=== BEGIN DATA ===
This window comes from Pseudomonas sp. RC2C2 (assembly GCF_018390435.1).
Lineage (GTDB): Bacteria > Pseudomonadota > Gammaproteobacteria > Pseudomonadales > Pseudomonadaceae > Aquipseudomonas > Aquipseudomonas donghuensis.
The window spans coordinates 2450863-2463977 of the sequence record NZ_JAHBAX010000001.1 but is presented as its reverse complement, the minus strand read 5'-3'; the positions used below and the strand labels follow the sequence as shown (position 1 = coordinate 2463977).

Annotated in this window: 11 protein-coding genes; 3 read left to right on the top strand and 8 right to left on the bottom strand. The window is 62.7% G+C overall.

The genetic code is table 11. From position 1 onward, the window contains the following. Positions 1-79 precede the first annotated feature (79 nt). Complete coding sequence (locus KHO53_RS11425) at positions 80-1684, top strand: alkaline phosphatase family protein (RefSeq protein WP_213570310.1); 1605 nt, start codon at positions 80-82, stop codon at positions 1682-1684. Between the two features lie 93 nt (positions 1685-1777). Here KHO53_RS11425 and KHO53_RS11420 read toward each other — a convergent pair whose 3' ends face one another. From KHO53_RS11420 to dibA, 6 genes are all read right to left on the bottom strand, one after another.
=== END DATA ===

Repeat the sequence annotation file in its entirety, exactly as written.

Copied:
This window comes from Pseudomonas sp. RC2C2 (assembly GCF_018390435.1).
Lineage (GTDB): Bacteria > Pseudomonadota > Gammaproteobacteria > Pseudomonadales > Pseudomonadaceae > Aquipseudomonas > Aquipseudomonas donghuensis.
The window spans coordinates 2450863-2463977 of the sequence record NZ_JAHBAX010000001.1 but is presented as its reverse complement, the minus strand read 5'-3'; the positions used below and the strand labels follow the sequence as shown (position 1 = coordinate 2463977).

Annotated in this window: 11 protein-coding genes; 3 read left to right on the top strand and 8 right to left on the bottom strand. The window is 62.7% G+C overall.

The genetic code is table 11. From position 1 onward, the window contains the following. Positions 1-79 precede the first annotated feature (79 nt). Complete coding sequence (locus KHO53_RS11425) at positions 80-1684, top strand: alkaline phosphatase family protein (RefSeq protein WP_213570310.1); 1605 nt, start codon at positions 80-82, stop codon at positions 1682-1684. Between the two features lie 93 nt (positions 1685-1777). Here KHO53_RS11425 and KHO53_RS11420 read toward each other — a convergent pair whose 3' ends face one another. From KHO53_RS11420 to dibA, 6 genes are all read right to left on the bottom strand, one after another.